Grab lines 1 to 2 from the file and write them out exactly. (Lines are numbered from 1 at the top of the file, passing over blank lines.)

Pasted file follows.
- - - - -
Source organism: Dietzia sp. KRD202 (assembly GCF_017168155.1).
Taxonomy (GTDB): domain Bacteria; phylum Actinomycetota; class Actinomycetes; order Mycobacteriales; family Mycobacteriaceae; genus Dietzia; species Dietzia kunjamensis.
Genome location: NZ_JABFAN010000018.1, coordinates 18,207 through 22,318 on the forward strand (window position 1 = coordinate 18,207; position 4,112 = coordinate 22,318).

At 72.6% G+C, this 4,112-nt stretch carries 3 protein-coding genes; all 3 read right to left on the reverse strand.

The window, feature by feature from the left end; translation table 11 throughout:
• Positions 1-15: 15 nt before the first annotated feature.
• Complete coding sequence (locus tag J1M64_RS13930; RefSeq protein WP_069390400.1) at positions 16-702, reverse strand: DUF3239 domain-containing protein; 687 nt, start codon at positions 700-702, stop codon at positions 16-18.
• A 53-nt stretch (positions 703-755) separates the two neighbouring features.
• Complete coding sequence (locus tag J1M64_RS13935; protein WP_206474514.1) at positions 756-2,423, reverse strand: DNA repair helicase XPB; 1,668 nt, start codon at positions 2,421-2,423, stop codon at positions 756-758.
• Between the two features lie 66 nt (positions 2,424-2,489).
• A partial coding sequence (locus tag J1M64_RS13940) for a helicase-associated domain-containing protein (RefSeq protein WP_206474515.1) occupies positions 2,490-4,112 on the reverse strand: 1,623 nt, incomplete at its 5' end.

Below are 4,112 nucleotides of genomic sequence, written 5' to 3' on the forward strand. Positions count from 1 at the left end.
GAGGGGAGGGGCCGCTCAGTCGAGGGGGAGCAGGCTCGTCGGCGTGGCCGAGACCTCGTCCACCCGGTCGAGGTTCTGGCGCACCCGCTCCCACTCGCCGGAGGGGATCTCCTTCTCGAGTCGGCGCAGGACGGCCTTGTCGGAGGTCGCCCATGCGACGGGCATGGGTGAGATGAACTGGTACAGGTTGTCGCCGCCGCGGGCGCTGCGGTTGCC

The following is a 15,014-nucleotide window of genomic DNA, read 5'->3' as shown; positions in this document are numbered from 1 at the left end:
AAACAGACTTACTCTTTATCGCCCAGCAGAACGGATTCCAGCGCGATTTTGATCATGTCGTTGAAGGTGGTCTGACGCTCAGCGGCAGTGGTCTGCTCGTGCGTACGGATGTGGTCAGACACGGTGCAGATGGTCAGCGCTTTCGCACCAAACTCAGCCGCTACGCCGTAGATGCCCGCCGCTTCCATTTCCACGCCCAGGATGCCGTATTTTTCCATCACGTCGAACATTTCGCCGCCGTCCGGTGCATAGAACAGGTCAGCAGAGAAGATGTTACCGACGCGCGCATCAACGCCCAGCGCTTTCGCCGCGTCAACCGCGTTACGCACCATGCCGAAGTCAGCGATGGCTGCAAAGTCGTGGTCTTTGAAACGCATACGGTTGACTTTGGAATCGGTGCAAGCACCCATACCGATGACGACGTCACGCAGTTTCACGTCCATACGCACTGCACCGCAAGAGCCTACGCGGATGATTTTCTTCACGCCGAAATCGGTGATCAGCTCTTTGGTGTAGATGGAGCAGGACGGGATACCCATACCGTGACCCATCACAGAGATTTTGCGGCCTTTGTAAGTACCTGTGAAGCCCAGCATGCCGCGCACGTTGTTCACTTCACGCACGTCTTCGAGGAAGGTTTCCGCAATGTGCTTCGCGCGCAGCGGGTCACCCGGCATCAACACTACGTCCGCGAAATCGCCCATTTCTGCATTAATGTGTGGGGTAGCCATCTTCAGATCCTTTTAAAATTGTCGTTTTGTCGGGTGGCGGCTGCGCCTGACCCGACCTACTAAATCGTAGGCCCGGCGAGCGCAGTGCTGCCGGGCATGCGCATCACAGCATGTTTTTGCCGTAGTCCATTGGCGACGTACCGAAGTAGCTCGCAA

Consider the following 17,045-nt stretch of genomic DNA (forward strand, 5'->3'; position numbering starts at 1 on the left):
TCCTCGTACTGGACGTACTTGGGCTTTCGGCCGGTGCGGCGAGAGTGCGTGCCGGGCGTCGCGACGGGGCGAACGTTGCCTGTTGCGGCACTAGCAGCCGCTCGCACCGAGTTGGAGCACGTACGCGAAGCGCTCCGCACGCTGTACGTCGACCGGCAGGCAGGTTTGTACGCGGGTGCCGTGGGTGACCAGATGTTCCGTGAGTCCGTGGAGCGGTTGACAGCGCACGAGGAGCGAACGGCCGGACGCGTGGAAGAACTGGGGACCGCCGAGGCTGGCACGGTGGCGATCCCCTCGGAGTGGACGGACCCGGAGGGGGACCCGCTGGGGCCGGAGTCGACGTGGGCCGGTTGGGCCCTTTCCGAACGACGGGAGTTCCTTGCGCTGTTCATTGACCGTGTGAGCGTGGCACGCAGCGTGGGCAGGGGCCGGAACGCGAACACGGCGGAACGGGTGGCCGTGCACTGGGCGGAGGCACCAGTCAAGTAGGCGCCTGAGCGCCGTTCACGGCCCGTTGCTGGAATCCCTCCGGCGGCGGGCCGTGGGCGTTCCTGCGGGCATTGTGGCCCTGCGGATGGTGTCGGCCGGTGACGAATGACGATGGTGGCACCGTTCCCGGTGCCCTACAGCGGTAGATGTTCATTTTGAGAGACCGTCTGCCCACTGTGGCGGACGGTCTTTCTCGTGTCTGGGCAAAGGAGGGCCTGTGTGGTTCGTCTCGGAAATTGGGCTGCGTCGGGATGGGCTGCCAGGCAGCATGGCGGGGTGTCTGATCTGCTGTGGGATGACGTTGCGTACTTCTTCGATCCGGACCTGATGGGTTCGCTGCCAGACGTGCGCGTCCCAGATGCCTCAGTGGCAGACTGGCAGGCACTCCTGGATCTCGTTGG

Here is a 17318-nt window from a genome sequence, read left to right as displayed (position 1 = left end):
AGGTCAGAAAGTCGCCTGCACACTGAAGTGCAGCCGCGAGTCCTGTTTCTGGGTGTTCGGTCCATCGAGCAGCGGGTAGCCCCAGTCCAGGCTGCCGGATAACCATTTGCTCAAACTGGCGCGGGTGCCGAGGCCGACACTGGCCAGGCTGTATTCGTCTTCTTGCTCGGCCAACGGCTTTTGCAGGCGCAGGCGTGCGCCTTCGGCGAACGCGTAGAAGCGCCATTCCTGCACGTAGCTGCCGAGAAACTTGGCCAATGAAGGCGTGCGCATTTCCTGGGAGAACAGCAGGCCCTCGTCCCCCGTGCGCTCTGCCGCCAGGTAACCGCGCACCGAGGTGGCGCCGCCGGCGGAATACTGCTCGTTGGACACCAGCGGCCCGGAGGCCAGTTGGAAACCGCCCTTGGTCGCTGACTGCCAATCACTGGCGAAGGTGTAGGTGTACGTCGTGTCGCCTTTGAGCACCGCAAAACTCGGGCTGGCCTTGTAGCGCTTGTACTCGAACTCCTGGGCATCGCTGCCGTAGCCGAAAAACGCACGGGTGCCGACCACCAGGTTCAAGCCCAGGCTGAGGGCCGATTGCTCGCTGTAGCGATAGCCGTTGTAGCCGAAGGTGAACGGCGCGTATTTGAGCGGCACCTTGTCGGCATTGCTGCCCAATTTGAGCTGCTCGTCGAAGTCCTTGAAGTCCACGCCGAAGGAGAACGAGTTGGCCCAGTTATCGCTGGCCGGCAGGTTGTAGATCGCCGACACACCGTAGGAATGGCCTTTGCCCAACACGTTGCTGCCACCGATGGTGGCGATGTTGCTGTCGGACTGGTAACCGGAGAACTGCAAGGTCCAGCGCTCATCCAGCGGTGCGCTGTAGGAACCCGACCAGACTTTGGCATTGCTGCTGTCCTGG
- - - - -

Source organism: Dietzia sp. KRD202 (assembly GCF_017168155.1).
Taxonomy (GTDB): domain Bacteria; phylum Actinomycetota; class Actinomycetes; order Mycobacteriales; family Mycobacteriaceae; genus Dietzia; species Dietzia kunjamensis.